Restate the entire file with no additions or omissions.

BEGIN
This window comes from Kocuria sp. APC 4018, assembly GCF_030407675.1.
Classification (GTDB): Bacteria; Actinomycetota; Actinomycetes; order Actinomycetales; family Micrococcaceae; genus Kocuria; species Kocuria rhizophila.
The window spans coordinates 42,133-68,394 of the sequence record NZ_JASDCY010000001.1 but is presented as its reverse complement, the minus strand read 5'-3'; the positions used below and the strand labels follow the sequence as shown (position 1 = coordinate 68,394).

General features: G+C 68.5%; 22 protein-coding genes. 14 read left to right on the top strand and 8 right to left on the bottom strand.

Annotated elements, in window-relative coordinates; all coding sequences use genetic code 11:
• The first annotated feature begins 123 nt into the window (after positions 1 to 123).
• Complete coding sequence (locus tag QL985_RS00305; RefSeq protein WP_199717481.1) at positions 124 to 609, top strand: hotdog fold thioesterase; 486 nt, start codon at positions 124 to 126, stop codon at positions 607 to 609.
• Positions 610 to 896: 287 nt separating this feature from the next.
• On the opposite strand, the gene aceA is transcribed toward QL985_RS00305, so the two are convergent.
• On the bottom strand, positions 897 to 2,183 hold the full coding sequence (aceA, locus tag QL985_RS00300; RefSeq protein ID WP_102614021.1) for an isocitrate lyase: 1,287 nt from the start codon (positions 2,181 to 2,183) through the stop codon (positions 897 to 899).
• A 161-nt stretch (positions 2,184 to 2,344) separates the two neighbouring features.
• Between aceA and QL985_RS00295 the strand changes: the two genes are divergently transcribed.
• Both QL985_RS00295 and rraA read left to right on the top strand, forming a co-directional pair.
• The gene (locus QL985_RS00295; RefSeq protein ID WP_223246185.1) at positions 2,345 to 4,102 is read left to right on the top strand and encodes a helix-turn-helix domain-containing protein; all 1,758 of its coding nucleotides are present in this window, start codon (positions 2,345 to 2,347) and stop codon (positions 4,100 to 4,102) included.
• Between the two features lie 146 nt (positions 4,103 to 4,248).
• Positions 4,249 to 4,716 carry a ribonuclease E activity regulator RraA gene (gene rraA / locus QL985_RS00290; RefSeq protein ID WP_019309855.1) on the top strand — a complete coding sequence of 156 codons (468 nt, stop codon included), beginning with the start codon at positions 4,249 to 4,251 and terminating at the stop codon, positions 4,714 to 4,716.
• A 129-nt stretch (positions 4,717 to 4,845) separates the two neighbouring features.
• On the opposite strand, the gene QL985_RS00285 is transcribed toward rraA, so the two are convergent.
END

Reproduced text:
This window comes from Kocuria sp. APC 4018, assembly GCF_030407675.1.
Classification (GTDB): Bacteria; Actinomycetota; Actinomycetes; order Actinomycetales; family Micrococcaceae; genus Kocuria; species Kocuria rhizophila.
The window spans coordinates 42,133-68,394 of the sequence record NZ_JASDCY010000001.1 but is presented as its reverse complement, the minus strand read 5'-3'; the positions used below and the strand labels follow the sequence as shown (position 1 = coordinate 68,394).

General features: G+C 68.5%; 22 protein-coding genes. 14 read left to right on the top strand and 8 right to left on the bottom strand.

Annotated elements, in window-relative coordinates; all coding sequences use genetic code 11:
• The first annotated feature begins 123 nt into the window (after positions 1 to 123).
• Complete coding sequence (locus tag QL985_RS00305; RefSeq protein WP_199717481.1) at positions 124 to 609, top strand: hotdog fold thioesterase; 486 nt, start codon at positions 124 to 126, stop codon at positions 607 to 609.
• Positions 610 to 896: 287 nt separating this feature from the next.
• On the opposite strand, the gene aceA is transcribed toward QL985_RS00305, so the two are convergent.
• On the bottom strand, positions 897 to 2,183 hold the full coding sequence (aceA, locus tag QL985_RS00300; RefSeq protein ID WP_102614021.1) for an isocitrate lyase: 1,287 nt from the start codon (positions 2,181 to 2,183) through the stop codon (positions 897 to 899).
• A 161-nt stretch (positions 2,184 to 2,344) separates the two neighbouring features.
• Between aceA and QL985_RS00295 the strand changes: the two genes are divergently transcribed.
• Both QL985_RS00295 and rraA read left to right on the top strand, forming a co-directional pair.
• The gene (locus QL985_RS00295; RefSeq protein ID WP_223246185.1) at positions 2,345 to 4,102 is read left to right on the top strand and encodes a helix-turn-helix domain-containing protein; all 1,758 of its coding nucleotides are present in this window, start codon (positions 2,345 to 2,347) and stop codon (positions 4,100 to 4,102) included.
• Between the two features lie 146 nt (positions 4,103 to 4,248).
• Positions 4,249 to 4,716 carry a ribonuclease E activity regulator RraA gene (gene rraA / locus QL985_RS00290; RefSeq protein ID WP_019309855.1) on the top strand — a complete coding sequence of 156 codons (468 nt, stop codon included), beginning with the start codon at positions 4,249 to 4,251 and terminating at the stop codon, positions 4,714 to 4,716.
• A 129-nt stretch (positions 4,717 to 4,845) separates the two neighbouring features.
• On the opposite strand, the gene QL985_RS00285 is transcribed toward rraA, so the two are convergent.